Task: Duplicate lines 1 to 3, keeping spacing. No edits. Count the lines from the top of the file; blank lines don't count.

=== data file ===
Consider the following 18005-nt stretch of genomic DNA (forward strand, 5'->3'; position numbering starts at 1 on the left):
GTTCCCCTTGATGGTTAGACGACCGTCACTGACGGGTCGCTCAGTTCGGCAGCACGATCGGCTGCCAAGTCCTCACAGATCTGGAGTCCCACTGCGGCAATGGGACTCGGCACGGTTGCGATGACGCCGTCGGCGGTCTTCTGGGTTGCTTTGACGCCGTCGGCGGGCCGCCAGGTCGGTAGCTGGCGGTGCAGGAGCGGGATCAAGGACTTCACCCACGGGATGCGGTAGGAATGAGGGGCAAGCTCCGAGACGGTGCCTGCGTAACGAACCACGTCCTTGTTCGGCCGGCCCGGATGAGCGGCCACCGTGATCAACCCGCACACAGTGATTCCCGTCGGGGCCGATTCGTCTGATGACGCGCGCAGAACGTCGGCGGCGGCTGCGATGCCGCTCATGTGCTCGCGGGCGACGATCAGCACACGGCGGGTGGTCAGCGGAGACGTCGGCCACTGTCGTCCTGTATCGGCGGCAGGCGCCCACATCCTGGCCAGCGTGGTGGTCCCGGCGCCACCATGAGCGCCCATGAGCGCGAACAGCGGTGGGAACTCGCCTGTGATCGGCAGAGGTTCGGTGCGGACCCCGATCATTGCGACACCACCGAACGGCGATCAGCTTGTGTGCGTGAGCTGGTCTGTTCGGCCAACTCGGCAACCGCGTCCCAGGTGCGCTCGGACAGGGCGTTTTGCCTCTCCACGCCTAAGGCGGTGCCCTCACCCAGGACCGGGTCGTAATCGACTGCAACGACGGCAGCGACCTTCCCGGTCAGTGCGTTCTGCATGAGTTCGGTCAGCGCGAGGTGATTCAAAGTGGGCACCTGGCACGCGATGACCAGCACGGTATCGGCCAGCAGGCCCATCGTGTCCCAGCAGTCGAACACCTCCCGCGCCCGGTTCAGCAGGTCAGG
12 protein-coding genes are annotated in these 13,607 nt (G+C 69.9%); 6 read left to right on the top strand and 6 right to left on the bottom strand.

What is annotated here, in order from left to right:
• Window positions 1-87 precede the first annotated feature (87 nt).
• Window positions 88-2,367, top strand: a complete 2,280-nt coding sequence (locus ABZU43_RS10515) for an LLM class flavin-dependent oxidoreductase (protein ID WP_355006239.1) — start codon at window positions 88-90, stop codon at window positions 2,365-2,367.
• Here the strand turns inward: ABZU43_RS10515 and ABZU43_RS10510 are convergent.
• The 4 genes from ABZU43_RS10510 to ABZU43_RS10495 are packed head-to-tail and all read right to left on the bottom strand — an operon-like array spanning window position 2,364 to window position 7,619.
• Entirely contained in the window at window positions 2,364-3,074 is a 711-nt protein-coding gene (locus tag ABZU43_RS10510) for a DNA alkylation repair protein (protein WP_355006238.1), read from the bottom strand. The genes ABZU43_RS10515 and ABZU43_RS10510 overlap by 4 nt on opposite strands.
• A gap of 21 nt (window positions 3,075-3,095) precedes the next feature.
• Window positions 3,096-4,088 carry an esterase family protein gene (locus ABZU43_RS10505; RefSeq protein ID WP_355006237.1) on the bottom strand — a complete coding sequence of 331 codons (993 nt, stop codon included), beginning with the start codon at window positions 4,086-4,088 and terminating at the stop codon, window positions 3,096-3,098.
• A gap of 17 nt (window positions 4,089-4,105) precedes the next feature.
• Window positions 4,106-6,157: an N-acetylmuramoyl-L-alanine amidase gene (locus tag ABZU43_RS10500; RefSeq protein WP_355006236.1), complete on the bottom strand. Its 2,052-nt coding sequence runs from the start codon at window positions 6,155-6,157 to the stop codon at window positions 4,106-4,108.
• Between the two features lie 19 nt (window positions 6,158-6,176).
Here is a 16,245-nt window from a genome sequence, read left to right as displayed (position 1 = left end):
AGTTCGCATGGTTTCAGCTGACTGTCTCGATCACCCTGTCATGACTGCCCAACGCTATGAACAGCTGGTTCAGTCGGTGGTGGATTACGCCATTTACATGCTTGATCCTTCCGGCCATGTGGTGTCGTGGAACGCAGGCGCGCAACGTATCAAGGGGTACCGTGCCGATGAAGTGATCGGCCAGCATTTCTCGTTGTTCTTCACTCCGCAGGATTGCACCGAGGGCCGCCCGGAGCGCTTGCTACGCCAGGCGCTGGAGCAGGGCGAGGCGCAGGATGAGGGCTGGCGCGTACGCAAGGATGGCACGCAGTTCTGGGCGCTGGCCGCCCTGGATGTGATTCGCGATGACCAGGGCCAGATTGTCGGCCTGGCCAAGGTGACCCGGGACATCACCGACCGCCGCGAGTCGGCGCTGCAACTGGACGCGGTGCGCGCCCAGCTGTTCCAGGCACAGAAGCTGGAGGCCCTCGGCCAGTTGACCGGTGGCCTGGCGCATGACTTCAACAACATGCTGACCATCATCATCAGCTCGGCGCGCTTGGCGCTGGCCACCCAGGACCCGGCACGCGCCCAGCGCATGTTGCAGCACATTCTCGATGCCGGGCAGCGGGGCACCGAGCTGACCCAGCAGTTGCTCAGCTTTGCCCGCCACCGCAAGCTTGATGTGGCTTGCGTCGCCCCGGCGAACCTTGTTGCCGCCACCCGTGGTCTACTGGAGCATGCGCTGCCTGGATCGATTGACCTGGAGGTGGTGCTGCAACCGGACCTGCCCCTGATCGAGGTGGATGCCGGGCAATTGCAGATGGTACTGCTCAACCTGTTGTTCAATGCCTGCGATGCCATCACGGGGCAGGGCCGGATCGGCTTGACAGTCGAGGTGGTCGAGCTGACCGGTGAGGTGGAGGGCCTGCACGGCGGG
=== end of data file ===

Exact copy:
Consider the following 18005-nt stretch of genomic DNA (forward strand, 5'->3'; position numbering starts at 1 on the left):
GTTCCCCTTGATGGTTAGACGACCGTCACTGACGGGTCGCTCAGTTCGGCAGCACGATCGGCTGCCAAGTCCTCACAGATCTGGAGTCCCACTGCGGCAATGGGACTCGGCACGGTTGCGATGACGCCGTCGGCGGTCTTCTGGGTTGCTTTGACGCCGTCGGCGGGCCGCCAGGTCGGTAGCTGGCGGTGCAGGAGCGGGATCAAGGACTTCACCCACGGGATGCGGTAGGAATGAGGGGCAAGCTCCGAGACGGTGCCTGCGTAACGAACCACGTCCTTGTTCGGCCGGCCCGGATGAGCGGCCACCGTGATCAACCCGCACACAGTGATTCCCGTCGGGGCCGATTCGTCTGATGACGCGCGCAGAACGTCGGCGGCGGCTGCGATGCCGCTCATGTGCTCGCGGGCGACGATCAGCACACGGCGGGTGGTCAGCGGAGACGTCGGCCACTGTCGTCCTGTATCGGCGGCAGGCGCCCACATCCTGGCCAGCGTGGTGGTCCCGGCGCCACCATGAGCGCCCATGAGCGCGAACAGCGGTGGGAACTCGCCTGTGATCGGCAGAGGTTCGGTGCGGACCCCGATCATTGCGACACCACCGAACGGCGATCAGCTTGTGTGCGTGAGCTGGTCTGTTCGGCCAACTCGGCAACCGCGTCCCAGGTGCGCTCGGACAGGGCGTTTTGCCTCTCCACGCCTAAGGCGGTGCCCTCACCCAGGACCGGGTCGTAATCGACTGCAACGACGGCAGCGACCTTCCCGGTCAGTGCGTTCTGCATGAGTTCGGTCAGCGCGAGGTGATTCAAAGTGGGCACCTGGCACGCGATGACCAGCACGGTATCGGCCAGCAGGCCCATCGTGTCCCAGCAGTCGAACACCTCCCGCGCCCGGTTCAGCAGGTCAGG
12 protein-coding genes are annotated in these 13,607 nt (G+C 69.9%); 6 read left to right on the top strand and 6 right to left on the bottom strand.